Anyone who has shopped for a new vehicle in the last several years no doubt has learned about many new features that auto makers are including and touting as improving safety. Some of these features are designed to reduce the impact of any accident while others are designed ideally to prevent accidents. Pedestrian detection systems and automatic braking systems are two examples of the latter.
AAA study results
According to Consumer Reports, a study conducted by AAA found that the inclusion of pedestrian detection and automatic braking systems on a vehicle far from guarantees the safety of any pedestrian. During night driving conditions, these systems were found to be completely ineffective. Even during daylight hours and at speeds of between 20 miles per hour and 30 miles per hour, pedestrian dummies were hit by the test vehicles in anywhere from 60% to 100% of instances depending on the circumstances.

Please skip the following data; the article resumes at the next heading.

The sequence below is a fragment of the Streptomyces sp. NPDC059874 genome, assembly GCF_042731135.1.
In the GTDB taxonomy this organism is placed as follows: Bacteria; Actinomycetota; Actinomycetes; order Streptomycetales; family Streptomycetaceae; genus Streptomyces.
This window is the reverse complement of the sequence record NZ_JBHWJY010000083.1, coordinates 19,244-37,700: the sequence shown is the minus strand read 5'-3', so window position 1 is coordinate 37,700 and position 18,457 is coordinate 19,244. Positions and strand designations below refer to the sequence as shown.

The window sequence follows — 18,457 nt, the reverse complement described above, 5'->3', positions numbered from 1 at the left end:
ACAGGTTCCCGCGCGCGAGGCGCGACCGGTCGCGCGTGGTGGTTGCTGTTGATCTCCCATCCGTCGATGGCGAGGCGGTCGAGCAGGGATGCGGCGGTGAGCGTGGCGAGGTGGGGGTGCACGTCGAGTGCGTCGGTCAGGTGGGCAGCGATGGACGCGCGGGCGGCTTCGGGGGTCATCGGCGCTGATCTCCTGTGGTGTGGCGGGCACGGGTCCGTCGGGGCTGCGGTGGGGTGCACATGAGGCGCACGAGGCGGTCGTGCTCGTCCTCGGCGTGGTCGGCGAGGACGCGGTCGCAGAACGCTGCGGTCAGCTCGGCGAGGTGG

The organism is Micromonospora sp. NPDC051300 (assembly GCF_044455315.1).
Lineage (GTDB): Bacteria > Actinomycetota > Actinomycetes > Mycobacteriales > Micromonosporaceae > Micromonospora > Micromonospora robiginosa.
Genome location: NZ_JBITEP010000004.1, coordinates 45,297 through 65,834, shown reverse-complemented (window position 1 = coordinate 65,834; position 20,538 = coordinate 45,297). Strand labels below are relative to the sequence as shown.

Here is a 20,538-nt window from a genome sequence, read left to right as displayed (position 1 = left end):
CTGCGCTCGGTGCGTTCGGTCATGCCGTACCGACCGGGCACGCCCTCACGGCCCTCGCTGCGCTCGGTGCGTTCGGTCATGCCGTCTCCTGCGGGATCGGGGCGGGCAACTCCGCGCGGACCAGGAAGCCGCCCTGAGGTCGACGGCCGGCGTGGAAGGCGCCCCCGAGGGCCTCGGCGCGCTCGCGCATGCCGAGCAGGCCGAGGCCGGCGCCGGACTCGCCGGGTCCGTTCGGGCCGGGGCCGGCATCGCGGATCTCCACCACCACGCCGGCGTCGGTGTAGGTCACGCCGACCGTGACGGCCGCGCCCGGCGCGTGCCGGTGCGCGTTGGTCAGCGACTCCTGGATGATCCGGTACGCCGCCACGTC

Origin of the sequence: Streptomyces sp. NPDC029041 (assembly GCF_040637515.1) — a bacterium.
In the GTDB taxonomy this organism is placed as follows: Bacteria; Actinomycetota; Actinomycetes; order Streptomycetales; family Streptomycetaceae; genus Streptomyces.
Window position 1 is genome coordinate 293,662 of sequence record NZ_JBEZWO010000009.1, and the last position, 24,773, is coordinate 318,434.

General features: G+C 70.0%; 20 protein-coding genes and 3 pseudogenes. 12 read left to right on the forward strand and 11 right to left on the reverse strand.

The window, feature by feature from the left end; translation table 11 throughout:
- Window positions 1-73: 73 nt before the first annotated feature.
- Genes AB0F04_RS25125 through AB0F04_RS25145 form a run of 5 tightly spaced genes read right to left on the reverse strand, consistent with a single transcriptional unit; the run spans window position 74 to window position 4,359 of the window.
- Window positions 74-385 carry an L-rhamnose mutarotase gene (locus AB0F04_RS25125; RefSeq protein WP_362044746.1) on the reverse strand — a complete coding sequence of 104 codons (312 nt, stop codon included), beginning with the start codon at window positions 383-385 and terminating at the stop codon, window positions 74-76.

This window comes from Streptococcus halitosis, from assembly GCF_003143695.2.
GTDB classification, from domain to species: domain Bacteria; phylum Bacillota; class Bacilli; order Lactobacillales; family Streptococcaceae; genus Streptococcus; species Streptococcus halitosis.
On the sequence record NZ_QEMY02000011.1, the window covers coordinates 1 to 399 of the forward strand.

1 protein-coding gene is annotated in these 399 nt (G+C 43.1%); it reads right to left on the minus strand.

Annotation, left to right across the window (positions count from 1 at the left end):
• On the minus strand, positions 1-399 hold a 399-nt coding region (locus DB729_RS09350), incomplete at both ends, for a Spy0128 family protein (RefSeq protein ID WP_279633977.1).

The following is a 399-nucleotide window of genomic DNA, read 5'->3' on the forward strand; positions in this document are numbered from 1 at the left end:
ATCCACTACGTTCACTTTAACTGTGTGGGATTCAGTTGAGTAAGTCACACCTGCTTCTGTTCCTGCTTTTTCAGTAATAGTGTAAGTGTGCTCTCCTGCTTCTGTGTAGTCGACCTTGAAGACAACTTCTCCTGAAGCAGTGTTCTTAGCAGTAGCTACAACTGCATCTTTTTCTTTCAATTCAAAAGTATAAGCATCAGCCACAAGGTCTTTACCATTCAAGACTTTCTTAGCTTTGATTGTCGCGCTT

Growing pedestrian risks
The Verge reported that data released from the Governors Highway Safety Association found 2018 to be the deadliest year for pedestrians on U.S. roads in nearly 30 years.
One of the factors that may be contributing to a rise in pedestrian fatalities is the prevalence of large vehicles like pickup trucks and sport utility vehicles. When hit by these vehicles versus a standard passenger sedan, a person on foot is more apt to sustain injury to critical organs in the torso region. A pedestrian is also more likely to be pushed under and trapped below a taller vehicle. Head injuries may also be more common when hit by taller vehicles.